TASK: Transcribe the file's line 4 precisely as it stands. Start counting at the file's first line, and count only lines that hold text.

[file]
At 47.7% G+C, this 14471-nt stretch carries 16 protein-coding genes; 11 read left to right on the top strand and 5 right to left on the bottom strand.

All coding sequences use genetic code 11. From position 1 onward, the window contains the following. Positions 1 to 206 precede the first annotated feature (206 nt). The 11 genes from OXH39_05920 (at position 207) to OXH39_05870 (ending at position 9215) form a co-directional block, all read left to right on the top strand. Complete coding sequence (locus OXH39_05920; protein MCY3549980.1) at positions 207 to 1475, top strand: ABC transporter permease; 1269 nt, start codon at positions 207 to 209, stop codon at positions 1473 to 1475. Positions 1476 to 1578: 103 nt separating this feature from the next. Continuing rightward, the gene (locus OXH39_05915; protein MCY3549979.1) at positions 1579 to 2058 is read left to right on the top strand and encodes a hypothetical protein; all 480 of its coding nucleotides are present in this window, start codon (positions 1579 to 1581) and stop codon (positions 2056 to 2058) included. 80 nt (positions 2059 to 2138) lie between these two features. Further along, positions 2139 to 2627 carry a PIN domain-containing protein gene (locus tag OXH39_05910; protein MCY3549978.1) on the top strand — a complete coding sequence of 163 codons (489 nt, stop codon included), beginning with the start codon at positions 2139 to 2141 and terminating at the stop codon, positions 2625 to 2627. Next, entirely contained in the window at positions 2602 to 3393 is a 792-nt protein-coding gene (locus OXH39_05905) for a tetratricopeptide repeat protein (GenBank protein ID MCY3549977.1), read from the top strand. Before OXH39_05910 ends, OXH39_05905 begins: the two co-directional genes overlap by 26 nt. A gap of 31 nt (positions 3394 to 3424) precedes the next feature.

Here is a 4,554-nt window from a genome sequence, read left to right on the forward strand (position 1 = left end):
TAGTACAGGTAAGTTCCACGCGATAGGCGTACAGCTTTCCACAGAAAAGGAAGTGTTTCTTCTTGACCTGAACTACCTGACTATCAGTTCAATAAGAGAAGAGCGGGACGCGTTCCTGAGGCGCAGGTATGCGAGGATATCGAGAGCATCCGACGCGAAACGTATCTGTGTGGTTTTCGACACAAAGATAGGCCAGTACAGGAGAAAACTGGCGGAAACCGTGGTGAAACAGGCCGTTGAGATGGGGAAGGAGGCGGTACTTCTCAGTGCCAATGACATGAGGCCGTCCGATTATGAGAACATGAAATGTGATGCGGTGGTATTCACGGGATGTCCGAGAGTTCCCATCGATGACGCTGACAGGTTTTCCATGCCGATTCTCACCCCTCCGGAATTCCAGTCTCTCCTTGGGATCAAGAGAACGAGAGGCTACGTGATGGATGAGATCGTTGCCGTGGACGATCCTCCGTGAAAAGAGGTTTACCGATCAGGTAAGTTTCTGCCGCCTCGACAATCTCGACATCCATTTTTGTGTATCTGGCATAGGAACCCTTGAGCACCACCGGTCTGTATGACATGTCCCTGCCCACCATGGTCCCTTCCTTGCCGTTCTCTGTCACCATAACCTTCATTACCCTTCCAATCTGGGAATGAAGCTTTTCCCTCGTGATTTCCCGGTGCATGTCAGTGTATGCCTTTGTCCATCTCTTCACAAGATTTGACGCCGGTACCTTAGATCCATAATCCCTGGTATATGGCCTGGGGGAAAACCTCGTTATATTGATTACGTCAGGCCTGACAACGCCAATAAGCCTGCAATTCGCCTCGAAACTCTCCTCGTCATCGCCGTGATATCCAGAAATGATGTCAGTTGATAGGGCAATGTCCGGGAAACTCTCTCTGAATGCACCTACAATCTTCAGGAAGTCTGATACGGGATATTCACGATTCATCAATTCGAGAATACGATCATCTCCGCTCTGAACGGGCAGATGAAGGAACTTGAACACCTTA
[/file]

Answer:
TAGTACAGGTAAGTTCCACGCGATAGGCGTACAGCTTTCCACAGAAAAGGAAGTGTTTCTTCTTGACCTGAACTACCTGACTATCAGTTCAATAAGAGAAGAGCGGGACGCGTTCCTGAGGCGCAGGTATGCGAGGATATCGAGAGCATCCGACGCGAAACGTATCTGTGTGGTTTTCGACACAAAGATAGGCCAGTACAGGAGAAAACTGGCGGAAACCGTGGTGAAACAGGCCGTTGAGATGGGGAAGGAGGCGGTACTTCTCAGTGCCAATGACATGAGGCCGTCCGATTATGAGAACATGAAATGTGATGCGGTGGTATTCACGGGATGTCCGAGAGTTCCCATCGATGACGCTGACAGGTTTTCCATGCCGATTCTCACCCCTCCGGAATTCCAGTCTCTCCTTGGGATCAAGAGAACGAGAGGCTACGTGATGGATGAGATCGTTGCCGTGGACGATCCTCCGTGAAAAGAGGTTTACCGATCAGGTAAGTTTCTGCCGCCTCGACAATCTCGACATCCATTTTTGTGTATCTGGCATAGGAACCCTTGAGCACCACCGGTCTGTATGACATGTCCCTGCCCACCATGGTCCCTTCCTTGCCGTTCTCTGTCACCATAACCTTCATTACCCTTCCAATCTGGGAATGAAGCTTTTCCCTCGTGATTTCCCGGTGCATGTCAGTGTATGCCTTTGTCCATCTCTTCACAAGATTTGACGCCGGTACCTTAGATCCATAATCCCTGGTATATGGCCTGGGGGAAAACCTCGTTATATTGATTACGTCAGGCCTGACAACGCCAATAAGCCTGCAATTCGCCTCGAAACTCTCCTCGTCATCGCCGTGATATCCAGAAATGATGTCAGTTGATAGGGCAATGTCCGGGAAACTCTCTCTGAATGCACCTACAATCTTCAGGAAGTCTGATACGGGATATTCACGATTCATCAATTCGAGAATACGATCATCTCCGCTCTGAACGGGCAGATGAAGGAACTTGAACACCTTA